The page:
In re the Marriage of: Robert James Perkovich, petitioner, Respondent, vs. Elaine Marie Segan, f/k/a Elaine Marie Perkovich, Appellant.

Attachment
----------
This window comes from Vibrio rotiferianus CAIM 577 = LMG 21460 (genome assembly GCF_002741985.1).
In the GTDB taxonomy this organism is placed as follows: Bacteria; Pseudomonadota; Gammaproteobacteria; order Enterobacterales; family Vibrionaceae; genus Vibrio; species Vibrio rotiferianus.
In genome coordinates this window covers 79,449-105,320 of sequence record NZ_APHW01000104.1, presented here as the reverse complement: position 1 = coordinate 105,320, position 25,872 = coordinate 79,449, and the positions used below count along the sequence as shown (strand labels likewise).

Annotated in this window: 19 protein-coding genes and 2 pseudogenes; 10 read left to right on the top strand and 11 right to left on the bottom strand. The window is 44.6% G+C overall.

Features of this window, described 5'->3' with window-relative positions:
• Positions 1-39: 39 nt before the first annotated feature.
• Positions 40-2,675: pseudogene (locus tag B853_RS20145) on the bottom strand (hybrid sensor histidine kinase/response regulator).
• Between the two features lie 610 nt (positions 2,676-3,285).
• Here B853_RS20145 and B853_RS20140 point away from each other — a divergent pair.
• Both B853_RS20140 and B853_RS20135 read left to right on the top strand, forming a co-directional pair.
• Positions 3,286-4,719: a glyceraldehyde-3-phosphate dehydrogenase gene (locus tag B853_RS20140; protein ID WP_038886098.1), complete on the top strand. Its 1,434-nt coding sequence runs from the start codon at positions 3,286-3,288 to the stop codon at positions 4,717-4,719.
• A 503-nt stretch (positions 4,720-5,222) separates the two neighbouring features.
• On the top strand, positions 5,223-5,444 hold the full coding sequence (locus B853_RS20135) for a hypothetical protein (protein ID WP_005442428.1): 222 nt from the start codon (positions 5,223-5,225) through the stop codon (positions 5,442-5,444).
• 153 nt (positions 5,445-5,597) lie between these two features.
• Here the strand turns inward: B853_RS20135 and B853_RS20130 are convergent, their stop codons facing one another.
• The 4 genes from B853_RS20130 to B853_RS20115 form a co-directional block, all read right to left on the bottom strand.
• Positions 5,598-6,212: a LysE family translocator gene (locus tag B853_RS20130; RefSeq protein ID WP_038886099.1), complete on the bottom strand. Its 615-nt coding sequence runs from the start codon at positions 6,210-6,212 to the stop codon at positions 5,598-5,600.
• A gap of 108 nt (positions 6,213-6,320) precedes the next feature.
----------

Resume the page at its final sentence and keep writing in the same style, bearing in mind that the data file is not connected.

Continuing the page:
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This opinion will be unpublished and may not be cited except as provided by Minn. Stat. § 480A.08, subd. 3 (2010). STATE OF MINNESOTA IN COURT OF APPEALS A10-576 In re the Marriage of: Robert James Perkovich, petitioner, Respondent, vs. Elaine Marie Segan, f/k/a Elaine Marie Perkovich, Appellant. Filed February 8, 2011 Affirmed Stauber, Judge St. Louis County District Court File No. 69HIFA07291 Marshall H. Tanick, Minneapolis, Minnesota; and Richard E. Prebich, Rachel C. Delich-Sullivan, Hibbing, Minnesota (for respondent) Bill Thompson, Duluth, Minnesota (for appellant) Considered and decided by Larkin, Presiding Judge; Wright, Judge; and Stauber, Judge. UNPUBLISHED OPINION STAUBER, Judge In this marital dissolution appeal, appellant argues that (1) the district court erred by failing to award her need-based and conduct-based attorney fees; (2) her spousal maintenance award is inadequate because the district court failed to impute income to respondent, understated respondent s income, understated appellant s expenses, and should not have imputed income to appellant; (3) respondent should have been required to secure his support and maintenance obligations with life insurance; (4) the district court erred in its award of child support; (5) the district court misvalued the parties businesses; (6) the district court abused its discretion in its division of marital assets and debts; and (7) the district court erred in its award of nonmarital property to respondent. Because we conclude the district court did not err in any of these respects, we affirm. FACTS Appellant Elaine Marie Segan (Segan) and respondent Robert James Perkovich (Perkovich) were married on August 29, 1980. The couple separated in 2007 after 27 years of marriage. They have five children. Only one child, 17-year-old S.R.P., remained a minor at the time of the dissolution. Perkovich owned and operated a tire shop, Chisholm Tire, throughout the marriage while Segan was a homemaker who worked outside of the home sporadically. Perkovich purchased Chisholm Tire in 1978, two years before the marriage. In addition to Chisholm Tire, Perkovich also owned and operated Chisholm Automotive, an auto sales business, from 1982 until 2005. The couple owned a homestead in Chisholm and a cabin in Side Lake. Perkovich petitioned for dissolution of the marriage in August 2007. The parties reached a temporary agreement on issues of custody, use of the home, cabin, business properties, and vehicles. After an initial hearing in November 2008, the district court ordered Perkovich to pay temporary spousal maintenance and child support, as well as to 2 continue to pay household obligations including home-mortgage payments, while Segan was responsible for credit-card debt incurred after the date of separation. Segan was awarded use and occupancy of the home, and Perkovich was awarded use and occupancy of the cabin. Trial began on December 17, 2008, and was held on various days over the next several months, concluding in May 2009. Testimony focused on the financial and property issues, income and expenses, business valuations, property valuation, spousal maintenance, Segan s ability to work, child support, nonmarital property, asset and debt allocation, life insurance, and attorney fees. On September 15, 2009, the district court issued its Findings of Fact, Conclusions of Law, Order for Judgment, and Judgment and Decree. The district court awarded the homestead to Segan and the cabin to Perkovich. The court determined that the homestead had a fair-market value of $278,500 with equity of $234,161.35, and that the cabin property had a fair-market value of $240,000 and was unencumbered. The district court determined that Perkovich had an annual gross income of $68,541, earned through his salary from Chisholm Tire, rent from the Chisholm Automotive property, and personal expenses paid through Chisholm Tire. The court determined that Perkovich had necessary monthly expenses of $2,000. The court determined that Segan was unemployed but could work part time earning minimum wage and found that she had monthly expenses of $2,235 for herself and her minor son. Based 3 on these factual findings, the court awarded Segan $1,500 per month in permanent spousal maintenance and $635 per month in child support. As to Chisholm Tire, the court determined that the business itself had no measurable value, but had a speculative value of $10,500 for its equipment. The court recognized Perkovich s nonmarital claim to this business based on the fact that Perkovich purchased the business two years prior to the marriage. The court also recognized Perkovich s nonmarital claim as to a 1952 Plymouth vehicle. The court determined that Chisholm Auto was closed prior to the parties separation and therefore the business itself had no value, took into account the value of the real estate, and also included the rental fees in Perkovich s gross income. The district court also awarded the parties their respective life insurance policies with no restrictions as to beneficiary, allocated debts, and ordered that each party be responsible for their own attorney fees and costs. The court found that the parties had approximately $40,000 of credit-card debt at the time of the separation, $60,000 at the time of the February 2008 temporary order, and more than $111,000 at the time of trial. The court found that Segan had used the credit cards to pay a portion of her attorney s fees, and therefore ordered Segan responsible for $89,691 of the debt and Perkovich $33,311. The court otherwise ordered that each party be responsible for the debts and obligations they incurred subsequent to the separation. Based on the court s distributions, Segan was awarded an equalization payment of $123,178.50. This appeal followed. 4 DECISION I. Attorney Fees Segan argues that the district court erred by refusing to award her attorney fees. On review, we will not reverse a district court s award or denial of attorney fees absent an abuse of discretion. Lee v. Lee, 775 N.W.2d 631, 641 (Minn. 2009). Minn. Stat. § 518.14, subd. 1 (2010), provides that a district court shall award attorney fees if the fees are necessary to allow a party to continue an action brought in good faith, the party from whom fees are sought has the means to pay the fees, and the party seeking fees cannot pay the fees. Section 518.14 further provides that the district court has the authority to award additional attorney fees against a party who unreasonably contributes to the length or expense of the proceeding. Conclusory findings on the statutory factors for need-based attorney fees are insufficient to support a district court s grant or denial of a fee award. Geske v. Marcolina, 624 N.W.2d 813, 817 (Minn. App. 2001). However, a lack of specific findings on the statutory factors . . . is not fatal to an award where review of the order reasonably implies that the district court considered the relevant factors and where the district court was familiar with the history of the case and had access to the parties financial records. Id. (quoting Gully v. Gully, 599 N.W.2d 814, 825 26 (Minn. 1999)). Perkovich contends that the district court s findings reasonably imply that the court considered the statutory factors and found they were not met. We agree. 5 It is undisputed that the district court, after several preliminary hearings and multiple days of trial, was intimately familiar with the history of this case and the parties financial records. Segan s attorney fees and related costs are also unusually high, in part, because a great deal of time was spent by Segan s attorney and her expert witness pursuing her claim that Chisholm Auto still had value, despite the fact that Perkovich closed the business two years prior to the marriage dissolution. The district court rejected this claim. Further, the district court s other findings reasonably indicate that the court considered each party s ability to pay their attorney fees. The court found that Perkovich has a monthly income before taxes of $5,711, and monthly obligations totaling $4,135 (comprised of child support payments, permanent spousal maintenance, and his own monthly expenses). In addition, Perkovich must pay his own attorney fees, was apportioned part of the couples debt, and was ordered to pay an equalization payment to Segan of $123,178.50. On the other hand, the court awarded Segan $1,500 per month in permanent spousal maintenance and determined that she has the ability to obtain parttime employment. She also receives the large equalization payment based on the court s distribution of assets. Based on these findings, we cannot conclude that the district court abused its discretion by denying Segan s request for need-based attorney fees. Segan also argues that the district court abused its discretion by failing to award her conduct-based attorney fees. Segan contends that Perkovich unreasonably contributed to the length and expense of the litigation, pointing to a number of discovery disputes between the parties. The record indicates that this litigation was very contentious on both sides. Both parties brought motions to compel discovery and the 6 district court held a hearing on November 25, 2008, where each side aired their grievances on discovery and related issues. The court issued its findings of fact and order on February 23, 2009, ordering both parties to comply with discovery requests within one week. The court reserved the issue of attorney fees for trial, but warned both parties that the court would not hesitate to award conduct-based fees if any party contributed to the length and expense of the litigation. Nearly all of the conduct complained of by Segan on appeal occurred prior to this hearing, and the district court adequately addressed the discovery issues in its order. Further, the record shows that both parties were less than cooperative throughout the litigation. We conclude that it was not an abuse of discretion for the district court to deny Segan s request for conduct-based attorney fees. II. Spousal Maintenance Segan challenges the district court s award of $1,500 per month in spousal maintenance. An appellate court reviews a district court s maintenance award under an abuse-of-discretion standard. Dobrin v. Dobrin, 569 N.W.2d 199, 202 (Minn. 1997). A district court abuses its discretion in awarding maintenance if its findings of fact are unsupported by the record or if it improperly applies the law. Id. Findings of fact concerning spousal maintenance must be upheld unless they are clearly erroneous. Gessner v. Gessner, 487 N.W.2d 921, 923 (Minn. App. 1992). The district court s discretion in granting maintenance is examined in light of the controlling statutory factors. Erlandson v. Erlandson, 318 N.W.2d 36, 38 (Minn. 1982). Spousal maintenance is appropriate when a party lacks sufficient property or is otherwise unable to provide adequate support for reasonable needs in light of the standard of living 7 established during the marriage. Minn. Stat. § 518.552, subd. 1 (2010). In determining the amount and duration of maintenance, the court considers a number of factors, including the ability of the party seeking maintenance to meet needs, the time necessary to acquire sufficient education or training to obtain appropriate employment, the duration of the marriage, and the ability of the party from whom maintenance is requested to meet needs while providing maintenance. Id., subd. 2 (2010). No single factor is determinative, and the district court weighs the facts of each case to decide whether maintenance is appropriate. Kampf v. Kampf, 732 N.W.2d 630, 634 (Minn. App. 2007), review denied (Minn. Aug. 21, 2007). Segan argues that the spousal-maintenance award was an abuse of discretion because the district court (1) failed to impute income to Perkovich from Chisholm Auto; (2) understated Perkovich s income from Chisholm Tire; (3) understated her monthly living expenses; and (4) improperly imputed income to her based on her ability to work part time. A. Chisholm Auto The district court determined that Chisholm Auto was closed in January 2006, and the facility was leased to Don Pulford. The court did not assign any value for the business itself or impute any income to Perkovich based on the business. The court found that the real estate had a current market value of $145,000, and that Perkovich received $16,541 per year in rent. Segan argues that the district court understated Perkovich s income because it did not take into account the potential income that could be earned from Chisholm Auto, and 8 further, that Perkovich acted in bad faith by closing Chisholm Auto in order to hide income from the court. A district court s determinations of income for purposes of awarding spousal maintenance are reviewed for clear error. Peterka v. Peterka, 675 N.W.2d 353, 357 (Minn. App. 2004). The record shows that the district court was presented with ample evidence regarding the closing of Chisholm Auto. Perkovich testified that he operated the business from 1982 until the end of 2005. Perkovich chose to close the business and rent the property to Pulford, whom he had known for many years. Pulford started his business operation beginning in January 2006, and did so under the name Don s Auto. The district court s finding that Perkovich no longer derived income from Chisholm Auto because the business was closed by January 2006 is not clearly erroneous. Segan maintains that Perkovich s monthly income should include his potential earning capacity from Chisholm Auto because he acted in bad faith by closing the business. A district court may properly impute income to a party for purposes of setting maintenance if the court finds that the party is underemployed in bad faith. Carrick v. Carrick, 560 N.W.2d 407, 410 (Minn. App. 1997). Here, the record supports the district court s conclusion that Perkovich did not act in bad faith by closing Chisholm Auto. Perkovich testified that he was too busy with his tire shop to continue running Chisholm Auto. He also testified that he was having difficulties with his two employees and that the costs of health insurance were becoming too expensive. In addition, Perkovich testified that Chisholm Auto s reputation had declined steadily as a result of poor service by his two employees. He testified that he had been contemplating getting out of the 9 automotive business for years, long before he considered marriage dissolution, and that Segan knew he wanted to leave the business. Perkovich s testimony was corroborated by Pulford as well as Bill Kangas, an employee of Chisholm Auto for 21 years. We conclude that the district court s findings regarding Perkovich s income from Chisholm Auto are supported by the record and are not clearly erroneous. The record clearly establishes that Chisholm Auto was closed in January 2006, well before Perkovich began the dissolution proceedings. The record also supports the district court s conclusion that Perkovich did not act in bad faith in deciding to close the business, and therefore it was not error for the court to refuse to impute income to Perkovich. B. Chisholm Tire Segan argues that the district court s determination of Perkovich s income is clearly erroneous because the court understated Perkovich s income from Chisholm Tire. The district court determined that Perkovich had an adjusted gross income of $68,541 per year. This figure was composed of an annual salary of $36,000 from Chisholm Tire, $16,541 in rent from the Chisholm Auto property, and $16,000 per year in personal expenses paid through the Chisholm Tire business. Segan s expert witness, C.P.A. Gregory Goldman, testified that he believed Perkovich s gross income was approximately $96,000. This was based on $36,000 in annual salary from Chisholm Tire, approximately $16,000 in rent, and the remainder being personal expenses provided through the business. Perkovich s expert witness, C.P.A. Steven Licari, disagreed only with regards to the amount of personal expenses 10 paid through the business. Licari testified that only $16,000 in personal expenses was paid through Chisholm Tire. The district court agreed with Perkovich s expert. Segan argues that the district court should not have given weight to the testimony of Perkovich s expert. However, it is well settled that an appellate court defers to a district court s credibility determinations. Sefkow v. Sefkow, 427 N.W.2d 203, 210 (Minn. 1988). Segan argues that Licari based his opinion only on Chisholm Tire s amended 2007 income tax return, and that this should have disqualified him as an expert because he relied on nothing else to put the business in context. However, Licari indicated in his testimony that, while he relied primarily on the 2007 tax return, he also reviewed the company s balance sheets and other financial statements to ensure that they supported the numbers in the tax return, and he testified that he had access to the company s tax returns from previous years. The record shows that Segan also had an adequate opportunity to cross-examine Licari regarding the basis for his opinion. We conclude that the district court did not understate Perkovich s income from Chisholm Tire. C. Monthly living expenses Segan argues that the district court committed clear error by understating her monthly living expenses. Segan claimed monthly expenses of $5,192 for herself and $373 for the couple s minor son. Perkovich claimed monthly expenses of $2,000. The district court accepted Perkovich s claim of $2,000, but determined that Segan has necessary monthly expenses of $2,235 for herself and the one minor child. In making the determination, the district court noted that it does not and will not include expenses for 11 the adult children living with [Segan]. Adult children living in the homestead are capable of contributing toward the maintenance of the home and/or paying rent to supplement the household expenses. The court s finding that Segan has reasonable monthly living expenses of $2,235 is supported by the record and is not clearly erroneous. D. Segan s ability to work part time Segan argues that the district court erred by imputing income to her based on her ability to work part time. Segan contends that this was error because a court may only impute income to a party if it finds that the party acted in bad faith by voluntarily being unemployed or underemployed. This court has held that a [district] court may impute a party s income to be her earning capacity for the purposes of setting maintenance, if it first finds that the party was underemployed in bad faith. Carrick, 560 N.W.2d at 410. However, in its findings, the district court did not actually state that it was imputing income to Segan or that it considered her actions to be in bad faith. The court simply made the finding that Segan has the ability to obtain part-time employment earning minimum wage. In a dissolution action, a finding that a party seeking maintenance has the ability to meet needs independently by full-time employment is not an imputation of income. Schallinger v. Schallinger, 699 N.W.2d 15, 17 (Minn. App. 2005), review denied (Minn. Sept. 28, 2005). Under Minn. Stat. § 518.552, subd. 2(a) (2010), the [petitioning] party s ability to meet needs independently is one of the statutory factors that the district court must consider. Further, a finding that a party seeking maintenance will have the ability to meet needs independently does not require a 12 finding of bad faith. Rauenhorst v. Rauenhorst, 724 N.W.2d 541, 545 (Minn. App. 2006). The record supports the district court s finding that Segan has the ability to work part time earning minimum wage. Perkovich submitted a vocational opinion report that assessed Segan s employment and educational history, her medical information, and the employment opportunities in Segan s geographical area and determined that Segan has the ability to obtain part-time employment. Segan does not seem to contest that she is able to work part time, but rather challenges the district court s findings as insufficient because they do not specifically state how many hours a week the court expects her to work. While it is true that the court did not specifically define part time, this alone does not render its findings regarding Segan s ability to work clearly erroneous. III. Security for spousal maintenance Segan requested that the district court require Perkovich to secure his spousal maintenance and child support obligations with a life insurance policy. The district court denied this request, instead awarding each party their respective life insurance policies without any restrictions on beneficiary. In all cases when maintenance or support payments are ordered, the court may require sufficient security to be given for the payment of them according to the terms of the order. Minn. Stat. § 518A.71 (2010). The district court has discretion to consider whether the circumstances justifying an award of maintenance also justify securing it with life insurance. Laumann v. Laumann, 400 N.W.2d 355, 360 (Minn. App. 1987), review denied (Minn. Nov. 24, 1987). 13 After careful consideration of the record as a whole, we conclude that the district court did not abuse its discretion by denying Segan s request to have the spousal maintenance award secured by a life insurance policy. The facts in this case are distinguishable from those in Kampf. Compared to the maintenance payor in Kampf, Perkovich has a much lower income and is less able to afford to carry life insurance to secure the maintenance award. See 732 N.W.2d at 632. Further, as compared to the maintenance recipient in Kampf, Segan s reasonable monthly expenses are far lower, she has more recent work experience, and the maintenance award is not as large. Thus, we conclude that the district court did not abuse its discretion by declining to require Perkovich to secure his maintenance obligation with a life insurance policy. IV. Child Support On appeal, this court reviews a child-support order for an abuse of discretion and considers whether the district court resolved the matter in a manner that is against logic and facts on the record. Butt v. Schmidt, 747 N.W.2d 566, 574 (Minn. 2008). The district court ordered Perkovich to pay $635 per month in child support. Segan argues that the court abused its discretion by failing to make statutorily-required findings. See Minn. Stat. § 518A.34 (2010) (providing that presumptive child support obligations are computed based on the gross income of each parent, each parent s parental income for determining child support (PICS), and the percentage contribution of each parent). We agree that the district court did not make detailed findings to support its award of child support. However, to prevail on appeal, an appellant must show both error and prejudice resulting from the error. Midway Ctr. Assocs. v. Midway Ctr. Inc., 306 Minn. 14 352, 356, 237 N.W.2d 76, 78 (1975). Even if we accept that the district court erred by failing to make the statutorily required findings, Segan has not shown any resulting prejudice. Segan argues only that the district court s findings are inadequate; she does not contend that more detailed findings would have resulted in a more substantial child support award. Indeed, Segan does not even allege what the proper child support award should be. An appellant bears the burden of demonstrating that an error is prejudicial. Bloom v. Hydrotherm, Inc., 499 N.W.2d 842, 845 (Minn. App. 1993), review denied (Minn. June 28, 1993). Segan has failed to carry this burden. In reaching this conclusion, we also emphasize the de minimis nature of this child support award as compared to the marital estate. This court has stated that a de minimis, technical error in a dissolution action does not require a remand. Wibbens v. Wibbens, 379 N.W.2d 225, 227 (Minn. App. 1985). Perkovich s child-support obligation was to continue only until the parties minor child reached the age of 18 or graduated from high school, whichever occurred later. The district court ordered child support payments to begin on October 1, 2009, at which time the child was already 17 years old. The child turned 18 in February 2010, and we presume that he graduated from high school in May or June of 2010, as there is nothing indicating the contrary. Given these facts, and in the interest of judicial economy, we conclude that any error resulting from the district court s inadequate statutory findings is harmless. V. Valuation of businesses Segan challenges the district court s valuation of the Chisholm Tire and Chisholm Auto businesses. A district court s valuation of property is a finding of fact, and it will 15 not be set aside unless it is clearly erroneous on the record as a whole. Maurer v. Maurer, 623 N.W.2d 604, 606 (Minn. 2001). An appellate court does not require the district court to be exact in its valuation of assets; it is only necessary that the value arrived at lies within a reasonable range of figures. Johnson v. Johnson, 277 N.W.2d 208, 211 (Minn. 1979). [M]arket valuation determined by the trier of fact should be sustained if it falls within the limits of credible estimates made by competent witnesses even if it does not coincide exactly with the estimate of any one of them. Hertz v. Hertz, 304 Minn. 144, 145, 229 N.W.2d 42, 44 (1975). A. Chisholm Tire Segan argues that the district court clearly erred in its valuation of Chisholm Tire by concluding that Perkovich was a key person for the business and by relying on the testimony of Perkovich s expert, Licari. A key person typically performs highly personal or unique services from which the entire business income is derived. Nemitz v. Nemitz, 376 N.W.2d 243, 247 (Minn. App. 1985), review denied (Minn. Dec. 30, 1985). This is often found where a business s income is entirely dependent upon the key person s personal services. Id. In Bateman v. Bateman, 382 N.W.2d 240, 246 (Minn. App. 1986), review denied (Minn. Apr. 24, 1986), this court held that the district court s valuation of appellant-husband s insurance agency was clearly erroneous because the district court failed to exclude the value of the husband s personal services in valuing the business. In reaching this conclusion, the court recognized the former husband s role as a key person in the agency that he owned and operated by himself. Id. 16 Licari testified that he estimated the value of Chisholm Tire to be approximately $10,000 based on a liquidation method valuation. Licari found that the business had approximately $110,000 in assets and $100,000 in liabilities, leaving only $10,000 in value. The largest asset was the business s tire inventory. Licari testified that he believed no value could be assigned to the business s goodwill: Mr. Perkovich being basically a key man in this operation and the amount of salary that he is taking out of there and the amount of work that he is doing, we really felt that there was no way to put a value or any positive value on that goodwill in that without Mr. Perkovich in the operation there would be certainly a potential reduction in sales; again, a lot of his sales being generated because of his personal relationship with customers, customers coming from around the area to his particular store because of him being there. Licari also stated in his report that, [t]he business that is generated is directly connected to [Perkovich s] personal relationships and reputation with customers. The company does not have an established workforce or any other variables that would indicate that any goodwill has been generated or is present in this business. Segan s expert, Goldman, estimated that Chisholm Tire had a much higher market value. Goldman testified that his valuation was based on Chisholm Tire s cash flow, noting that the difference between his and Licari s opinion was that [Licari] doesn t believe there is a cash flow to sell simply because no one can be Mr. Perkovich and sell $585,000 of tires and services, and that s where we disagree. The district court concluded that Chisholm Tire was worth $10,500 based on its liquidation value. In reaching this factual finding, the court noted Perkovich s role as a key man : 17 In valuing said businesses and doing so in small town America, the Court considers that [Perkovich] himself, his experience, skills, customer relations, networking reputation and reliability are inestimable and conversely, the loss of Bob Perkovich renders the worth of Chisholm Tire as negligible at best. This factual finding was not clearly erroneous. The court s reliance on Perkovich s status as a key person is supported by the record, and the value of his personal services to the business was properly excluded in the valuation. In addition, the credibility of the two expert witnesses was for the court to determine, and we must show great deference to the district court s role in this regard. See Alstores Realty, Inc. v. State, 286 Minn. 343, 353, 176 N.W.2d 112, 118 (1970). The court s finding that the fair market value of Chisholm Tire is best determined by its liquidation value is not clearly erroneous. B. Chisholm Auto Segan argues that the district court clearly erred by determining that Chisholm Auto has no value. Segan contends that the district court s finding is clearly erroneous because (1) Chisholm Auto was still in existence; (2) Perkovich did not provide an expert witness to testify regarding the business s value; and (3) the court did not account for the value of Chisholm Auto s equipment. As to the first point, Segan contends that [t]here was ample evidence to show that Chisholm Auto was still in existence. Once again, the record supports the district court s finding that Chisholm Auto was closed prior to the dissolution proceeding. We 18 conclude that the district court s determination that the business itself did not have value is not clearly erroneous. Segan also claims that the district court erred by failing to adopt Goldman s opinion as to the value of Chisholm Auto because Perkovich did not provide an expert witness to testify on the issue. We find this argument unpersuasive. Expert testimony is by no means conclusive, but rather is to be weighed and considered by the fact finder. Sandhofer v. Abbott-Northwestern Hospital, 283 N.W.2d 362, 367 (Minn. 1979). A district court need not adopt the opinion of an expert witness, even if they are the sole expert witness. In re Estate of Congdon, 309 N.W.2d 261, 267 (Minn. 1981). Here, the court determined that Chisholm Auto was closed in January 2006, and it is apparent from its findings that the court was not persuaded by Goldman s opinion regarding the business s value. Furthermore, on cross-examination, Goldman acknowledged that he was expressing his opinion as to the value of Chisholm Auto on December 31, 2005, when the business was still open, and not at any later point in time. Segan also argues that the district court s valuation of Chisholm Auto is clearly erroneous because the court did not take into account the value of the equipment within Chisholm Auto. Segan argues that Frank Bigelow, a property appraiser, placed a value of $78,250 on the equipment. However, Perkovich correctly points out that Bigelow s appraisal did not include any equipment on the Chisholm Auto property, but rather was a valuation of equipment from Chisholm Tire. Segan points to no other place in the record where she presented evidence regarding the value of any equipment at the Chisholm Auto property. Pulford testified that there was some equipment left in the Chisholm Auto 19 building, but that the rent he pays to Perkovich includes the use of this equipment. While this equipment may very well have some additional value, there is nothing in the record to indicate that Segan presented this evidence to the court. Accordingly, the district court s findings regarding the valuation of Chisholm Auto are not clearly erroneous. VI. Valuation and division of assets Segan challenges the district court s division of marital assets and debts, arguing that the court erred in (1) determining the value of personal property; (2) allocating debt; and (3) calculating the equalization payment. Marital property is subject to an equitable, but not necessarily equal, division between former spouses. Minn. Stat. § 518.58, subd. 1 (2010); White v. White, 521 N.W.2d 874, 878 (Minn. App. 1994). A district court generally has broad discretion in dividing property during a dissolution action and will not be reversed unless it abuses this discretion. Maranda v. Maranda, 449 N.W.2d 158, 164 (Minn. 1989). [An appellate court] will affirm the [district] court s division of property if it had an acceptable basis in fact and principle even though we might have taken a different approach. Antone v. Antone, 645 N.W.2d 96, 100-01 (Minn. 2002). Detailed findings regarding the division of property are not necessary, but the findings must demonstrate consideration of the relevant statutory factors, express a rationale for the chosen division of assets, and allow for effective appellate review. Dick v. Dick, 438 N.W.2d 435, 437 (Minn. App. 1989); Vinnes v. Vinnes, 384 N.W.2d 589, 592 (Minn. App. 1986). A division of property need not be equal in order to be equitable. Sirek v. Sirek, 693 N.W.2d 896, 900 (Minn. App. 2005). 20 C. Personal property The court found that Perkovich had personal property in his possession valued at approximately $24,000, and that Segan had personal property worth approximately $17,157. Segan argues that this finding was clearly erroneous because Segan s expert testified that Perkovich s personal property was worth $53,350. While a reduction from $53,350 to $24,000 is indeed large, Perkovich testified at length on the matter and questioned the expert s appraisal as being overinflated. Perkovich went through the appraisal line by line and questioned the value assigned to nearly every piece of personal property. In Perkovich s opinion, many of the items were worth less than half what the expert appraised them at. An owner of property, like Perkovich, is competent to express an opinion on the market value of his or her property. Vreeman v. Davis, 348 N.W.2d 756, 757 (Minn. 1984). As an appellate court, we must defer to the district court s credibility determinations. Sefkow, 427 N.W.2d at 210. We therefore conclude that the court s factual findings with regards to the value of personal property are not clearly erroneous. D. Debt Segan argues that the district court misallocated the debts of the parties. Debts are generally treated as property and are apportioned in the same manner as assets in a property settlement. Filkins v. Filkins, 347 N.W.2d 526, 529 (Minn. App. 1984). But attorney fees for the dissolution are not part of the marital estate and should not be considered. Id. 21 The district court found that the parties had $111,302 in credit card debt. Along with two other bills from creditors, the total debt was $123,002. The court apportioned $33,311 of the total debt to Perkovich and the remaining $89,691 to Segan. While Segan was given a much larger share of the debt, the court based its determination on its finding that the majority of the credit card debt was incurred by Segan after the parties separated and that Segan used the parties credit cards to pay her attorney fees. Perkovich argues that the district court s apportionment of the debt was equitable and not an abuse of discretion. We agree. The court s factual finding that the majority of the credit card debt was incurred by Segan after the separation and was used to pay her attorney fees is supported by the record. Indeed, Segan acknowledges in her brief that she does not dispute that litigation costs were place[ed] on the credit cards during the pendency of the divorce. But Segan argues that the court s apportionment of debt is inequitable because she incurred some of the credit card debt in order to pay normal living expenses. However, the district court s temporary order from February 22, 2008, recognized that Segan was unable to provide for herself and therefore ordered Perkovich to pay $1,000 per month in spousal maintenance, $292 per month in child support, and to continue to pay household obligations including mortgage payments, insurance, real estate taxes, utilities, cable, and phone bills. We conclude that the district court s apportionment of debt is not an abuse of discretion. 22 E. Equalization payment Segan argues that the district court erred in calculating the equalization payment. Based on the division of assets, the court ordered Perkovich to pay $123,178.50 to Segan in order to equalize the discrepancy in marital assets each received. Segan does not assert what amount she believes this equalization payment should be, and argues only that the district court erred because the payment amount does not result in a mathematically equal division of assets. We find no merit in this argument. A district court is to divide the parties marital property after it mak[es] findings regarding the division of the property. The court shall base its findings on all relevant factors including the length of the marriage, any prior marriage of a party, the age, health, station, occupation, amount and sources of income, vocational skills, employability, estate, liabilities, needs, opportunity for future acquisition of capital assets, and income of each party. The court shall also consider the contribution of each in the acquisition, preservation, depreciation or appreciation in the amount or value of the marital property, as well as the contribution of a spouse as a homemaker. Minn. Stat. § 518.58, subd. 1. A district court s division of marital property need not be mathematically equal but need only be just and equitable. Swanson v. Swanson, 583 N.W.2d 15, 18 (Minn. App. 1998), review denied (Minn. Oct. 20, 1998). After reviewing the record, we are satisfied that the district made adequate findings on the relevant statutory factors and we conclude that the equalization payment awarded to Segan is just and equitable. A mathematically equal division of assets is not required. 23 Segan also argues that the equalization payment is incorrect because it does not take into account the value of a life insurance policy in Perkovich s name that he was awarded. However, in her proposed findings, Segan also did not place a cash value on this policy, and submitted no evidence as to its value. The only evidence submitted was the policy itself, which, unlike the couples other life insurance policies, does not list any cash value. On this record, we cannot conclude that the district court erred in its division of assets. VII. Nonmarital property Finally, Segan argues that the district court erred by concluding that both the Chisholm Tire business and a 1952 Plymouth automobile were nonmarital property belonging to Perkovich. Whether property is marital or nonmarital is a question of law, but a reviewing court must defer to the [district] court s underlying findings of fact. Olsen v. Olsen, 562 N.W.2d 797, 800 (Minn. 1997). Property acquired before marriage is nonmarital. Minn. Stat. § 518.003, subd. 3b(b) (2010). The district court stated that it recognizes the nonmarital claim of [Perkovich] as to Chisholm Tire as the purchase date was two years prior to the marriage. Perkovich presented evidence and testimony that he purchased Chisholm Tire for $20,000 on September 1, 1978, two years prior to his marriage to Segan. He financed the purchase by borrowing $1,000 from his grandmother, $1,000 from his brother, and $18,000 from First National Bank of Chisholm. The district court s factual finding that Perkovich purchased Chisholm Tire two years prior to his marriage is supported by the record. 24 Segan argues that the district court should have found that Chisholm Tire was partial marital property because Perkovich had not fully paid off the loan prior to the couples marriage. Segan cites Schmitz v. Schmitz, 309 N.W.2d 748 (Minn. 1981), where the supreme court held that a homestead purchased with nonmarital funds was comprised of both marital and nonmarital interests. In Schmitz, the husband used nonmarital funds to provide a down payment for a duplex, and mortgage payments were made throughout the marriage with rental income from the other unit. Id. at 748 49. The court held that the increase in equity in the homestead was properly apportioned between both marital and nonmarital interests. Id. at 750. Segan does not address exactly how the district court should have decided this issue, but argues simply that some form, if not the exact form, of the Schmitz formula would apply, and that the court erred by failing to discuss the potential marital aspects of the business. After reviewing the record, we conclude that Segan never raised this argument below. In her written closing submitted to the court, Segan does not address Perkovich s nonmarital claim to the business. In her proposed findings, Segan addresses only Perkovich s nonmarital claims to the cabin and the homestead, which the court ultimately found were marital property, and does not address his nonmarital claim to Chisholm Tire. Nowhere in the record did Segan ask the district court to apportion marital and nonmarital interests in the business. An appellate court will not consider matters not argued to and considered by the district court. Thiele v. Stich, 425 N.W.2d 580, 582 (Minn. 1988). 25 Segan finally argues that the district court erred by concluding that the 1952 Plymouth automobile was nonmarital property. Segan does not dispute that the automobile was purchased prior to the marriage, but argues that because Perkovich performed some additional work on it during the marriage, the district court should have allocate[ed] some portion of the potential value of this automobile to both parties. Again, the record shows that Segan never made this argument below. We therefore decline to address it on appeal. Affirmed. 26